(On day 7, our group of travellers split again for much of the day, to spend time at the Zeke O’Connor junior and senior schools–sit in on lessons, hang out with the students, and take part in activities that ran the gamut from pickleball [!], to educational sessions [on sexual health, leadership, energy flow, and creative writing], to … basketball. Justin, who arrived in Phaplu at last from Canada via Kathmandu, tells the story.)
I didn’t know I would travel to Nepal, have my first “Shaq” moment, and be oh-so-humbled on the basketball court–all in one game!
But first, let me introduce myself. My name is Justin, and I have been a member of the Sir Edmund Hillary Foundation Canada board for about 2 years, and been around the organization my entire life. My grandfather is Zeke O’Connor, who started the foundation 50 years ago, and my mom is the current president. Adventure stories from the mountains of Nepal were ever present, and gratitude instilled for what we have and how we can give back were early rewards of my ties to Nepal. I was so excited to get the opportunity to visit Nepal in 2008 with my grandad, mom, and two sisters, to see the impact of the foundation. This trip really opened my eyes and heart and connected me even further to the people we encountered.
Since that trip, the Zeke O’Connor school has been established–an honour that is not wasted on me and my family. I have helped give back to the school by co-chairing a Next Generation SEHF board with Susan M, and organizing fundraiser events like Night In For Nepal–a virtual cooking experience hosted by Chef Harry Prosser. Raising money for the ZOC school has been amazing, but nothing could prepare me for the feeling when I got to visit the school in person last week. Which brings me to Nepal and the start of my story.
After a lovely scenic 9-hour car ride from Kathmandu, I arrived in Phaplu a few days after the trip had begun for the rest of the group. This meant I had a personal welcome, which was overwhelming, to say the least. This was especially felt at the senior school, where I was greeted by an entire school of smiles, flowers, and warm wishes.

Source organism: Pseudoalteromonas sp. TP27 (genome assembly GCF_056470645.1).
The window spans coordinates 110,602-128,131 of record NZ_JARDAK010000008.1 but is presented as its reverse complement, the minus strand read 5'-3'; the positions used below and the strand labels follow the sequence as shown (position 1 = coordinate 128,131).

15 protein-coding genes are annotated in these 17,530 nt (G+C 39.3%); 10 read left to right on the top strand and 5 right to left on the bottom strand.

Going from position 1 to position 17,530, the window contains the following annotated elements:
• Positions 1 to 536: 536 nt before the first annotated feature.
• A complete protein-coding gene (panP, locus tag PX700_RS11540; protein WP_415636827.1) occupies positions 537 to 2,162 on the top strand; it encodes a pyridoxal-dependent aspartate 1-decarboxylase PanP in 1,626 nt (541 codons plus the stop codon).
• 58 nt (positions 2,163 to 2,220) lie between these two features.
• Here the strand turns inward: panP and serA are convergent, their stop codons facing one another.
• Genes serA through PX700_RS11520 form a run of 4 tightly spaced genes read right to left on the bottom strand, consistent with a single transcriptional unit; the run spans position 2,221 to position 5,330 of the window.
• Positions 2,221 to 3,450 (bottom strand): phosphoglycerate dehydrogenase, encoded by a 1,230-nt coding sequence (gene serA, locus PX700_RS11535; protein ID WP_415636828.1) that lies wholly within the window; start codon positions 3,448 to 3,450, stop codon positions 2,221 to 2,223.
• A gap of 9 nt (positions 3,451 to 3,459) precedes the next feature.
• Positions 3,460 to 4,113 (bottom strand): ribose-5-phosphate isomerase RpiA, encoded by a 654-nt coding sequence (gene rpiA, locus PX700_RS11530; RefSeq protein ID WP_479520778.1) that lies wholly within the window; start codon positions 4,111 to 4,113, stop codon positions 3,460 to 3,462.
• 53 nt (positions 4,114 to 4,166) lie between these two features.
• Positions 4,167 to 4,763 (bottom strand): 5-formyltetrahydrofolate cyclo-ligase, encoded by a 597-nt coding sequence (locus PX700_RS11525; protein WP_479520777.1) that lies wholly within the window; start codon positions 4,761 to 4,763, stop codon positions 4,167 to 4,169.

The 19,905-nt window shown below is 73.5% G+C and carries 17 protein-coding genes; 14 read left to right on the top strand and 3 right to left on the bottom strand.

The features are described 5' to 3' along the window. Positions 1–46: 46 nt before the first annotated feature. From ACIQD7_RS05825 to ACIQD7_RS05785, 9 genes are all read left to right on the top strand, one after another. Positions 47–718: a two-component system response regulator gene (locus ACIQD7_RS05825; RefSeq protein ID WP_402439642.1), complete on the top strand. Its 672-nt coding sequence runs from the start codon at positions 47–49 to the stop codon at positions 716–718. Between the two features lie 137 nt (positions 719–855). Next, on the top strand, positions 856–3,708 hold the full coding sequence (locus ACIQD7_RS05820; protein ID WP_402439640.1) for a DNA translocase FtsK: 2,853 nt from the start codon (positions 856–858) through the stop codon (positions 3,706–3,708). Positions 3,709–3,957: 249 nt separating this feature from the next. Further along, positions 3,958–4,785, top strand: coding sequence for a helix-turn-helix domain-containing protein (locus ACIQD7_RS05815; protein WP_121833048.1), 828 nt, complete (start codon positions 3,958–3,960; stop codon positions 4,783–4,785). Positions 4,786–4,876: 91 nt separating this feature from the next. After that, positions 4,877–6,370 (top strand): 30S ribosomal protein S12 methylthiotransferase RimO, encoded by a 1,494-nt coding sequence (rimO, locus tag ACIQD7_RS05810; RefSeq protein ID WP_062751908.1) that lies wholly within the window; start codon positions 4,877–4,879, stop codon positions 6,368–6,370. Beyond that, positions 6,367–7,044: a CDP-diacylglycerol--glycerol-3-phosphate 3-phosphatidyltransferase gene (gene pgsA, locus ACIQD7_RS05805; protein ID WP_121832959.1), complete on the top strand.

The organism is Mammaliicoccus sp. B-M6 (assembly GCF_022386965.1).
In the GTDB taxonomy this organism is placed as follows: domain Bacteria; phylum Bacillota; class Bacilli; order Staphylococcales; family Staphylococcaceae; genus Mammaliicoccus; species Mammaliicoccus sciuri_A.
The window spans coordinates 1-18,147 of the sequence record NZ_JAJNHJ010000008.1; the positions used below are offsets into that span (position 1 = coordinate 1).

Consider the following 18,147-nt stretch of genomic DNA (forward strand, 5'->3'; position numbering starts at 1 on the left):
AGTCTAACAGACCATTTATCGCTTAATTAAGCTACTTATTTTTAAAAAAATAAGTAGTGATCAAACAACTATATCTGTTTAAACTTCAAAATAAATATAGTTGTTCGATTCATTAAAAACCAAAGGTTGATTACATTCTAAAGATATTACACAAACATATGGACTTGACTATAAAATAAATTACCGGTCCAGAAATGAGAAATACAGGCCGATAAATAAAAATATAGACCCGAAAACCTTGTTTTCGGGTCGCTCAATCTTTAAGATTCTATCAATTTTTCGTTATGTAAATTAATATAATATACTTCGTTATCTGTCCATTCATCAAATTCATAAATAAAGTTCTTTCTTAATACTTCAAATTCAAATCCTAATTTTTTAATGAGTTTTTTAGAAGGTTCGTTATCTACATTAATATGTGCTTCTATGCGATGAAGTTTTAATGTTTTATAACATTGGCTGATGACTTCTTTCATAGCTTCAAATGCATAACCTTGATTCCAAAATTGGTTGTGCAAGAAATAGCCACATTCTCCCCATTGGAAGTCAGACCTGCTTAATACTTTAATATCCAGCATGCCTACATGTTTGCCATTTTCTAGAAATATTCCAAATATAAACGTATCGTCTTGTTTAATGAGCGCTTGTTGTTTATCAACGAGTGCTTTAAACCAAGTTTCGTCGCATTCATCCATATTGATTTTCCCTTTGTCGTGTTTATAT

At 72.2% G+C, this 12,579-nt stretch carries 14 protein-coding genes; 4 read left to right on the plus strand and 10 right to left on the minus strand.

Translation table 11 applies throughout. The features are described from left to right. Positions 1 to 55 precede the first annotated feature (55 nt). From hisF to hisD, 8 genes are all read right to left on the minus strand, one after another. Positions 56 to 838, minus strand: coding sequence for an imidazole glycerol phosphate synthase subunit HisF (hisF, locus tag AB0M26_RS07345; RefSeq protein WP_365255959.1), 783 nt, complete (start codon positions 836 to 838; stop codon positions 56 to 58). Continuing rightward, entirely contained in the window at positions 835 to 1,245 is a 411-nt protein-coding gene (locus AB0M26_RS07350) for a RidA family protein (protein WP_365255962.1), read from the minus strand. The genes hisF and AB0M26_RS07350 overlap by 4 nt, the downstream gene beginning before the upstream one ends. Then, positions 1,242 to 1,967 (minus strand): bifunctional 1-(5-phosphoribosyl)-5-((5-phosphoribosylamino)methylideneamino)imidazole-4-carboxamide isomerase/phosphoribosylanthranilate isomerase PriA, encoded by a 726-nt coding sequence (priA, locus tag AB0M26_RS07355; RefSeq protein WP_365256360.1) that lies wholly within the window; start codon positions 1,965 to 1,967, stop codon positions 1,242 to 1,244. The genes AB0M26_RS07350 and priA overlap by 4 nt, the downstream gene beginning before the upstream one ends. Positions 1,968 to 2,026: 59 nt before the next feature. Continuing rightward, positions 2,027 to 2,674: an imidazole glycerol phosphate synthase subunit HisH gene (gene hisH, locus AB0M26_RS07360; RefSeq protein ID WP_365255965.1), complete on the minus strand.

Taking a minute or two after to compose myself and get my bearings, I was ready to visit the various classes and grades. From the get-go, I was warned that the kids were excited to play basketball later in the afternoon. I could tell that my height (6 ft. 3) was something unfamiliar…
I toured the school and sat in on some of the classes, and my favourite part was seeing the amazing science fair projects. From automatic hand-sanitizer dispensers to home alarm systems, it was clear that these kids were innovative, resourceful, and inspiring.
After the science fair, and a few more class stops–where I was called Justin Bieber (pretty incredible, that guy’s reach! Nothing but respect for Biebs!)–it was time for basketball.
But first, a few disclaimers:
- I was wearing 3 top layers and long underwear under my pants. It was my first day, and I didn’t know what to expect, so I prepared for the worst.
- I am tall, and that is pretty much the sum total of my abilities. I did play in high school and was competitive, but that was a long time ago … My athletic peak is more than a few years in the rear-view.
- I was wearing my trekking boots (bad idea … that’s a story for another blog, but TL;DR: they fell apart 2 hours into my trek to Kunde Hospital, the next day … whoops).
- The school has a dirt court with more than the occasional rock as its own unique obstacles.
- Finally, I’d be remiss if I didn’t mention the altitude was 2,400 metres …
With those important details out of the way, we tipped the ball off, and it was a fast-paced, full-court game. I was hustling, trying to live up to the potential that my height suggests, and everyone was racing to show off their moves. Apparently, they’ve only been playing for 4 months, but you could have fooled me–they were great!
The calls for me to dunk came early and often! Granted, this was not a regulation-height rim, and I was pretty sure I could do it, but I still wasn’t about to embarrass myself–I thought it best to keep the mystery alive.